Last week, Singapore experienced its first case of monkeypox in the form of a tourist from Nigeria who developed symptoms only after having spent several days in town. Monkeypox is endemic in west and central Africa, probably maintained in multiple rodent populations with occasional animal-to-human transmission. An excellent review of human cases was published in the US CDC’s Morbidity and Mortality Weekly Report in March last year.
The disease was brought to international attention in 2017 when large numbers of cases were reported in Nigeria at the end of that year, in particular 2 cases that were “exported” to the United Kingdom in September. As can be seen from the chart obtained from the Nigerian CDC’s January 2019 report, the number of human cases have fallen since 2017 although sporadic cases are reported virtually every month.
Monkeypox was first identified in 1958 when an outbreak occurred among cynomolgus monkeys in Statens Serum Institut, Denmark. What several of my astute colleagues found when reading the source paper was that those monkeys had come from ….. Singapore! At this point in time, it is unclear if the monkeys were shipped through Singapore (as is more likely) or caught in Singapore and sent overseas (which seems less likely, although the particular monkey species is native to Singapore). A quick search revealed that illegal wildlife trade – including monkeys – was a major problem in Singapore even in the 1970s, although it is hard to believe that an established European institute would purchase the animals illegally. I have put up screenshots of the old article (behind a paywall) below. His team had described the 2 outbreaks (both sets of monkeys were from Singapore) in detail, including investigations to isolate the virus, which he described as being different from other poxviruses known at the time. The researchers were also able to infect other animals with the novel virus, including rabbits.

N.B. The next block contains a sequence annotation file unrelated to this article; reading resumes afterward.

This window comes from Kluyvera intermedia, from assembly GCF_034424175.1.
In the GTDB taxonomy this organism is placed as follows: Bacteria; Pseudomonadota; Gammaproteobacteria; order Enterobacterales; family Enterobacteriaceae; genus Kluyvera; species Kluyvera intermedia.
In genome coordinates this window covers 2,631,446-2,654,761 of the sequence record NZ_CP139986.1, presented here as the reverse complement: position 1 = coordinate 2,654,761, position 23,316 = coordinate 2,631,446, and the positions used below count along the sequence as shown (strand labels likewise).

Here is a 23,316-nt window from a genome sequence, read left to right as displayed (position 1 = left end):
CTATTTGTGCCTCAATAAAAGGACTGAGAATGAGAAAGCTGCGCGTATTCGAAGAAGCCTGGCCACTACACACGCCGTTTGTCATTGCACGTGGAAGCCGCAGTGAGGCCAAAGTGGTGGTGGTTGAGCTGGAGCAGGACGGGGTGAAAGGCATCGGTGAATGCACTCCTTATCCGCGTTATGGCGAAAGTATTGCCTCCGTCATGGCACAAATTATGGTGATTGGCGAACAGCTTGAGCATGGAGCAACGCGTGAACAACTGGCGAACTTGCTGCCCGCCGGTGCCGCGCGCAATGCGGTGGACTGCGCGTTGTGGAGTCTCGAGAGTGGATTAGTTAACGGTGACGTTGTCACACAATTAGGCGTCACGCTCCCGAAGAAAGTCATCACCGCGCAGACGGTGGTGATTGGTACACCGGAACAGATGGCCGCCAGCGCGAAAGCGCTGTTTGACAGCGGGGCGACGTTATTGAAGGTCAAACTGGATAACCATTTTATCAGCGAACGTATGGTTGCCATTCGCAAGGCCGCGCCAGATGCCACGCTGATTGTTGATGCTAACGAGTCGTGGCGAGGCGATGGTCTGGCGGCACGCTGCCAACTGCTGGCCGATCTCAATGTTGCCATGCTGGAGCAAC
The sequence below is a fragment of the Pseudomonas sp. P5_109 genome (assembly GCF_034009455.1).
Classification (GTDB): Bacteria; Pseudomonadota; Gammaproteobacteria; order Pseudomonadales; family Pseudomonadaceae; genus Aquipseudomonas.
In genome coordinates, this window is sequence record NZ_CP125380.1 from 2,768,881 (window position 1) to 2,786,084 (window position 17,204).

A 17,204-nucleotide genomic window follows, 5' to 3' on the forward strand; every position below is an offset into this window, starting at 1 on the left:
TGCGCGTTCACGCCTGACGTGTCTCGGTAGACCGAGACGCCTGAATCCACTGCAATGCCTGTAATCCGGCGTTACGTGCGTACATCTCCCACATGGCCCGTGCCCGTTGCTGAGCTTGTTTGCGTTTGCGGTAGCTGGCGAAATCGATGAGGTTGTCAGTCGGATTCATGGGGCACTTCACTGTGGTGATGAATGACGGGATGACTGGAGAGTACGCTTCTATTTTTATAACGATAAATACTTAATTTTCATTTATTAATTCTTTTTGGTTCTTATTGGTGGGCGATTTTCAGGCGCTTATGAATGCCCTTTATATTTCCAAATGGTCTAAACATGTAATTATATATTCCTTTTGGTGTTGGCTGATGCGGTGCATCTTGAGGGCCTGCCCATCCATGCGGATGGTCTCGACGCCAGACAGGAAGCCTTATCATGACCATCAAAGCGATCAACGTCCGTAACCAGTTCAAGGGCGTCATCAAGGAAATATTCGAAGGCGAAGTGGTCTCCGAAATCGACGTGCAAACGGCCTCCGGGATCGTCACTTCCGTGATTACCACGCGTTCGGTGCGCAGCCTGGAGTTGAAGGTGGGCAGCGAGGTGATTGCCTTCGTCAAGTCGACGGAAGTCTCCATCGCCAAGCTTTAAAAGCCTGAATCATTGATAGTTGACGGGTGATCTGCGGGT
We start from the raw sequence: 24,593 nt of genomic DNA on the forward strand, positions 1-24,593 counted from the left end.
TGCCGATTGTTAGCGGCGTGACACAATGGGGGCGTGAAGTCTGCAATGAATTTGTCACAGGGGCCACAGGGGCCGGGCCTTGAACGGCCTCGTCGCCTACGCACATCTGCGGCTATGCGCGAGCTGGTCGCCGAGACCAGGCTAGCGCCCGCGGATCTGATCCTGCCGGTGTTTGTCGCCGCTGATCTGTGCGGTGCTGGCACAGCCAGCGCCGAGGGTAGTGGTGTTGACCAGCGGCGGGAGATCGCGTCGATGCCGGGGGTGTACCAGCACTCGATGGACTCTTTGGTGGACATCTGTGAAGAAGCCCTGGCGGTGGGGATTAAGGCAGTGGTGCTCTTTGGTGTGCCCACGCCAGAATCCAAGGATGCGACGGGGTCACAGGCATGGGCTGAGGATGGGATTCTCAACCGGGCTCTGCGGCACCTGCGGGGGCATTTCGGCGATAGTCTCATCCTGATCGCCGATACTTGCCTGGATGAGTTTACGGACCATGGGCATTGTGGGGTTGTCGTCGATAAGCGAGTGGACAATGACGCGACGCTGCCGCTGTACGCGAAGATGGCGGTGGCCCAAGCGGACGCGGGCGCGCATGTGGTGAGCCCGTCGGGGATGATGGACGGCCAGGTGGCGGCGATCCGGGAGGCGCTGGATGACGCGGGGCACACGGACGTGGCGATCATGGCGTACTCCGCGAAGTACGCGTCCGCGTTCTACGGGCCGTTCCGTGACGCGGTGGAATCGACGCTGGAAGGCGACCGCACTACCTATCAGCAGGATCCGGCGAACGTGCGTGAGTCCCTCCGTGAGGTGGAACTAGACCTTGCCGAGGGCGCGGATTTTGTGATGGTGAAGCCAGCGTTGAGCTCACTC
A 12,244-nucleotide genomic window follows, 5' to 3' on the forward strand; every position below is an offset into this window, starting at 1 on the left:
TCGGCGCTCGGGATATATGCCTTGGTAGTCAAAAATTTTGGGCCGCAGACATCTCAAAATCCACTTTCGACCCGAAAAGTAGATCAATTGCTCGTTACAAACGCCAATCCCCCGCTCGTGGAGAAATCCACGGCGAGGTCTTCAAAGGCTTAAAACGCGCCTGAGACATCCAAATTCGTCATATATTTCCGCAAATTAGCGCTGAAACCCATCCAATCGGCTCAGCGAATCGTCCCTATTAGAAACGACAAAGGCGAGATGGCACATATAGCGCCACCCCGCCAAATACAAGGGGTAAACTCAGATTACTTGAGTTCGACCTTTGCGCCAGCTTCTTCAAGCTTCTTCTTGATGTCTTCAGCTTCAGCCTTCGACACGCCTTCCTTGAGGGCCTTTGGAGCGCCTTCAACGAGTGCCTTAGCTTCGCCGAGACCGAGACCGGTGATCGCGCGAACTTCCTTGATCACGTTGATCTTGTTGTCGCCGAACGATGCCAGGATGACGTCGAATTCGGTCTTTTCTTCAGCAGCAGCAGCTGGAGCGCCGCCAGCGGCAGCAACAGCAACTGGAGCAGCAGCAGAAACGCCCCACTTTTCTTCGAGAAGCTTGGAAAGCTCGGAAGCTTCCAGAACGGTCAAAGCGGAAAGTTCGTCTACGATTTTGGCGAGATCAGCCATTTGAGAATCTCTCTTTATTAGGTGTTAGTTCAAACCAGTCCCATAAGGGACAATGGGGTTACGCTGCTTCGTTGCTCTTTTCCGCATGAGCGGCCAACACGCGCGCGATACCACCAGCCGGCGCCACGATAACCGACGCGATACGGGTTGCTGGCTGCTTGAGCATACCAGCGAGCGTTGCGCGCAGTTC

Curiously, just under a year later, the disease was again found in monkeys in a research laboratory in Philadelphia, USA. Although in this case, the authors did not describe where the monkeys had been obtained from. The article is also behind a paywall, whereas I could not find – much less access – the two accompanying articles (published in a different journal) that described their experimental work on the virus.